“Harry Chapin, a folk-rock composer and performer active in many charitable causes, was killed yesterday when the car he was driving was hit from behind by a tractor-trailer on the Long Island Expressway in Jericho, L.I., the police said. He was 38 years old."
So began a New York Times report on Friday morning, July 17, 1981. Chapin, who had been on his way to appear at a free concert, was declared dead at Nassau County Medical Center at 1:05 p.m. on July 16.
He was survived by his wife, their two children, his three stepchildren from her previous marriage, as well as his parents, grandfather, three brothers and two half-brothers.
The Times story omitted reference to the success of his decade-long recording career at home and internationally -- 11 albums and 14 singles that made many millions of dollars, which he mostly gave away.
However, it did say his "principal contribution was his self-described 'story song,' a narrative form that owed much to older talking blues and similar structures.
"The subjects of these songs were often common people with poignant or even melodramatic tales to tell,” the Times said, “tales of lost opportunities, cruel ironies and life's hypocrisies."
This is the starting point for Pat Fenton’s “Searching for Harry Chapin’s America, Remember When the Music.” The author is primarily interested in the songs’ backstories, and the real people that many of them were based on.
“But what I found — when I started to ride on some of the old two-lane blacktop roads that he did so many years ago, stopping at backstreet bars to speak about him to local people along the way — was that, in the end, it also became a road book about parts of a fading, almost lost America that he saw. It’s an America that is still out there. You just have to drive way north, up to the long stretches of Route 12 to towns with names like Lowville, to find it.
“And Harry Chapin did that over and over again for many years, sometimes traveling to one of the upstate universities his brothers were at,” Fenton continued, “or just to play a solo gig in a gym in places like Ithaca, New York. And all the time he was taking notes on what he saw, writing down ideas for one of his story songs.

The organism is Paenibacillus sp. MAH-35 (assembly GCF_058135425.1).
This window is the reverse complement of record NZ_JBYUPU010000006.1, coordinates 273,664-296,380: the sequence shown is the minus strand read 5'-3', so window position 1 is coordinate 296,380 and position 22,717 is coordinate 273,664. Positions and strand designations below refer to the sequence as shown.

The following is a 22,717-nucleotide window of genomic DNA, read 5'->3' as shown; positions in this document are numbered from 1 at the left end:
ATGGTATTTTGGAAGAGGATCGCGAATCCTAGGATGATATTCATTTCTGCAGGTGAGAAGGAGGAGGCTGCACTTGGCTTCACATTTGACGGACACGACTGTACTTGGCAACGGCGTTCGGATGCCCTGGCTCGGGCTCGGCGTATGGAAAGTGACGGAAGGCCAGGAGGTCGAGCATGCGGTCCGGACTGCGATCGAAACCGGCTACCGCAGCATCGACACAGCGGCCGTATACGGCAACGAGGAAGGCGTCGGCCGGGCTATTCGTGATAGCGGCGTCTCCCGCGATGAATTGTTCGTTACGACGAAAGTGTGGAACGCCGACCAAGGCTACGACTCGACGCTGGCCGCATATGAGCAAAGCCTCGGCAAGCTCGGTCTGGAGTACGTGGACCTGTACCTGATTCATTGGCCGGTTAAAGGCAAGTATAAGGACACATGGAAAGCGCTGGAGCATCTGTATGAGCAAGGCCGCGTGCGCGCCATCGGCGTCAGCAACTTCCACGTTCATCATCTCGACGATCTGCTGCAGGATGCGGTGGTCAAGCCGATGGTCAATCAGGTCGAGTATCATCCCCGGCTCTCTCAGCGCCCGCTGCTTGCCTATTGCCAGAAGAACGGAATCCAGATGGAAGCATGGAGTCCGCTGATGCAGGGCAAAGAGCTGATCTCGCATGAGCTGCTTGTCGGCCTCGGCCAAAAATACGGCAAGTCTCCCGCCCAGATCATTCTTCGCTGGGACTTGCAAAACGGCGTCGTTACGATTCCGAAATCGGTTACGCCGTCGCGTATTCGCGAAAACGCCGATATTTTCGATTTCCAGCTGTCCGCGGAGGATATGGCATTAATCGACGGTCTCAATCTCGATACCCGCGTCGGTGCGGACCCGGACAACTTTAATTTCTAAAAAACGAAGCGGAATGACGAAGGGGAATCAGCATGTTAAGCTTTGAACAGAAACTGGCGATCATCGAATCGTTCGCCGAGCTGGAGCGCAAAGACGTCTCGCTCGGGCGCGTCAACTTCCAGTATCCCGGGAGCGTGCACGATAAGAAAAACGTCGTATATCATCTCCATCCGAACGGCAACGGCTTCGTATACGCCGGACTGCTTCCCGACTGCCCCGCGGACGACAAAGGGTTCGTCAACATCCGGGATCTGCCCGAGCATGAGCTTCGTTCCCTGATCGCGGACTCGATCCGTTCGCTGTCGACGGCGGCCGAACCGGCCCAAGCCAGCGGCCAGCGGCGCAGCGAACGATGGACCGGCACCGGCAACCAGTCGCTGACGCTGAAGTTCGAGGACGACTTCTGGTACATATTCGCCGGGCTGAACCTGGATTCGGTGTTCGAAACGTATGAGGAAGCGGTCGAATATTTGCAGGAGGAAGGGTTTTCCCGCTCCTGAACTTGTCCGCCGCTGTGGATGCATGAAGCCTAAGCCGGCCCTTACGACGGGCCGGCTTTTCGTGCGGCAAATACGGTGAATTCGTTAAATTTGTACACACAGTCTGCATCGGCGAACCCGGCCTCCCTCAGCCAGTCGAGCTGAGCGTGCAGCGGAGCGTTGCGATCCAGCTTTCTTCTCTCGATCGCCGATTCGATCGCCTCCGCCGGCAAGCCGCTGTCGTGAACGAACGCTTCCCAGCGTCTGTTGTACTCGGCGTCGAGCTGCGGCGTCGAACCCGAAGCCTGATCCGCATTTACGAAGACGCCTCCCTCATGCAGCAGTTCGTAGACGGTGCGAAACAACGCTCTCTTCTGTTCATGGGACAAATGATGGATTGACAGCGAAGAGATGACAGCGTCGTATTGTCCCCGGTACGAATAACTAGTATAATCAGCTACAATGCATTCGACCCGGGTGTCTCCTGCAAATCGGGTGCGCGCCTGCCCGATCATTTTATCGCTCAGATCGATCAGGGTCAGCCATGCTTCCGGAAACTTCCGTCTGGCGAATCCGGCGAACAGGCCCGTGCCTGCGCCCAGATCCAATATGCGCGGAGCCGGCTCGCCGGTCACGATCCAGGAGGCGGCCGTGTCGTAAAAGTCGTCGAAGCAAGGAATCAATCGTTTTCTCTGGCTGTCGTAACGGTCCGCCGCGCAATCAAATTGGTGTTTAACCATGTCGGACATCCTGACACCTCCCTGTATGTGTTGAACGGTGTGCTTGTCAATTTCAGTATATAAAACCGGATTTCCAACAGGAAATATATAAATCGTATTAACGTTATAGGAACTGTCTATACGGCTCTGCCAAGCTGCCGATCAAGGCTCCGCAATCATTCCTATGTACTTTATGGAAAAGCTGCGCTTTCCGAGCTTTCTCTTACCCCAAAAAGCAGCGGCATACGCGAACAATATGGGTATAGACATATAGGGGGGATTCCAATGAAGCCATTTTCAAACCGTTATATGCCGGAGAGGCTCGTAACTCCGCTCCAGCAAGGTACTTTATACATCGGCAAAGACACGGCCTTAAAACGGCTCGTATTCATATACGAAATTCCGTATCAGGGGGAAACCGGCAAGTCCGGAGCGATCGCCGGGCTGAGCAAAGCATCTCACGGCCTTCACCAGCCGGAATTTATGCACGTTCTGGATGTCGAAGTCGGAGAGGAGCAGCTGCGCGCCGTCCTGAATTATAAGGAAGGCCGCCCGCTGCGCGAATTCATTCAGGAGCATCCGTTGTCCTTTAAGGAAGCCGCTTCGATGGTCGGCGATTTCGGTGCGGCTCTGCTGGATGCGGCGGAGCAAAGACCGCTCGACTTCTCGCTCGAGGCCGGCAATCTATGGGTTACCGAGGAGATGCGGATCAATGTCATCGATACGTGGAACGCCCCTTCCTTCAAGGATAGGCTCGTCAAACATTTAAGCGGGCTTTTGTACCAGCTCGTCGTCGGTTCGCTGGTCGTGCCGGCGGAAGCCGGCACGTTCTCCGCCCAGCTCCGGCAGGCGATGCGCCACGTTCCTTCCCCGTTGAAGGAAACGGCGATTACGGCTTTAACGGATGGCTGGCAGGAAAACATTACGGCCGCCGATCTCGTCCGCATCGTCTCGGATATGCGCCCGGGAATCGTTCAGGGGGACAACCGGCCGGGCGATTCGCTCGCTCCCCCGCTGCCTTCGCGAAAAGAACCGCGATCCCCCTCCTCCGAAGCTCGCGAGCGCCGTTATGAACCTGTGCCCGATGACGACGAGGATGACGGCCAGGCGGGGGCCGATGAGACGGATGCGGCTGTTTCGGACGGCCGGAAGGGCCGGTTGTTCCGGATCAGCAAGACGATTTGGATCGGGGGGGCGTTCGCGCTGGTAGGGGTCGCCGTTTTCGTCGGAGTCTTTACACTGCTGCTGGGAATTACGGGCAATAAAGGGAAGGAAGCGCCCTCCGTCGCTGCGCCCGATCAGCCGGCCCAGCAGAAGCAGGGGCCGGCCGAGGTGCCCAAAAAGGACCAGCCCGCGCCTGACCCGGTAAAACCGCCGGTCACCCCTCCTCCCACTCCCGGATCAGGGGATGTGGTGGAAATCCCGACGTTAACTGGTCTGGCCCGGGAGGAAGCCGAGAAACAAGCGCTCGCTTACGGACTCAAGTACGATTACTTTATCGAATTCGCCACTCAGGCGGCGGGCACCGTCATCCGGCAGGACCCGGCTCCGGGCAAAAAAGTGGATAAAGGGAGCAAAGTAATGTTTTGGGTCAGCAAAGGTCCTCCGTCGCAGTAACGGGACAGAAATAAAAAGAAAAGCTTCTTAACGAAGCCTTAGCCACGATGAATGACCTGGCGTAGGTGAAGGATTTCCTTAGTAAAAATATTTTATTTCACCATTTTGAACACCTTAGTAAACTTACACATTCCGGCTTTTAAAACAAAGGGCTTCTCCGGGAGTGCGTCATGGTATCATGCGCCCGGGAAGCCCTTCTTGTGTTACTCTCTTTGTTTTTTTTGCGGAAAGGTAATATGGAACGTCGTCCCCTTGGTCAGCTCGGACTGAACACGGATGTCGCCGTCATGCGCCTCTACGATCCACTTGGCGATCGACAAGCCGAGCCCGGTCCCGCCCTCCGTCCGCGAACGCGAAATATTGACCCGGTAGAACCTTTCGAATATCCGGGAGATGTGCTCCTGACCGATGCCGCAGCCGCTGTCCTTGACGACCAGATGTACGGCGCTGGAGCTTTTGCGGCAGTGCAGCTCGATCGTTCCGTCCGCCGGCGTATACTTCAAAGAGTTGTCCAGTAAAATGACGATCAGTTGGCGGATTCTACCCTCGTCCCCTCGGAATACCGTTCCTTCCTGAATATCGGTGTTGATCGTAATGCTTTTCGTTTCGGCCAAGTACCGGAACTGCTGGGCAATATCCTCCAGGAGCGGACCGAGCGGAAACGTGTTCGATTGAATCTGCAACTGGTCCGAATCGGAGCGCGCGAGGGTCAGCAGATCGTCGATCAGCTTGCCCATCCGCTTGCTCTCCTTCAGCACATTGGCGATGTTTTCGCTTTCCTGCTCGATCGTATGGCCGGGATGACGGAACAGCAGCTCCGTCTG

“And you know if you ride on enough Greyhound buses out of New York’s Port Authority eventually the gloom and grit and beauty of America seeps into your soul and your writing, and your music. It did with him and what came out of all of it was an amazingly talented story-teller and musician who sang about who we once were in America. Who, I think, we still are in many ways with our dreams and hopes. He believed dreams and hopes are something all human beings have, no matter their ethnic background or where they come from.
“When I first heard him singing a song called ‘Dreams Go By,’ which starts out with the words ‘you know I want to be a painter, girl, a real artistic snob,’ and ends with, ‘you say you should have been a ballerina babe, there are songs I should have sung, but I guess our dreams have come and gone, you’re supposed to dream when you are young,’ I realized I was hearing something beautifully poetic. Something unlike anything I had ever heard before. It’s the same with the lyrics of ‘Cat’s in the Cradle,’ a song his wife Sandy wrote. Beautiful words about the passing of time in our lives and how important it is to notice it going by.
Fenton said, “Some of his songs were filled with the darkness of a Sherwood Anderson short story, but through most of them there was this thread of innocence, this thread of hope. Of course there was more to Harry Chapin than his music. Along with Bill Ayres, a former Catholic priest and radio host, he founded ‘Why Hunger’ and spent much of his life giving half of his concert money to it.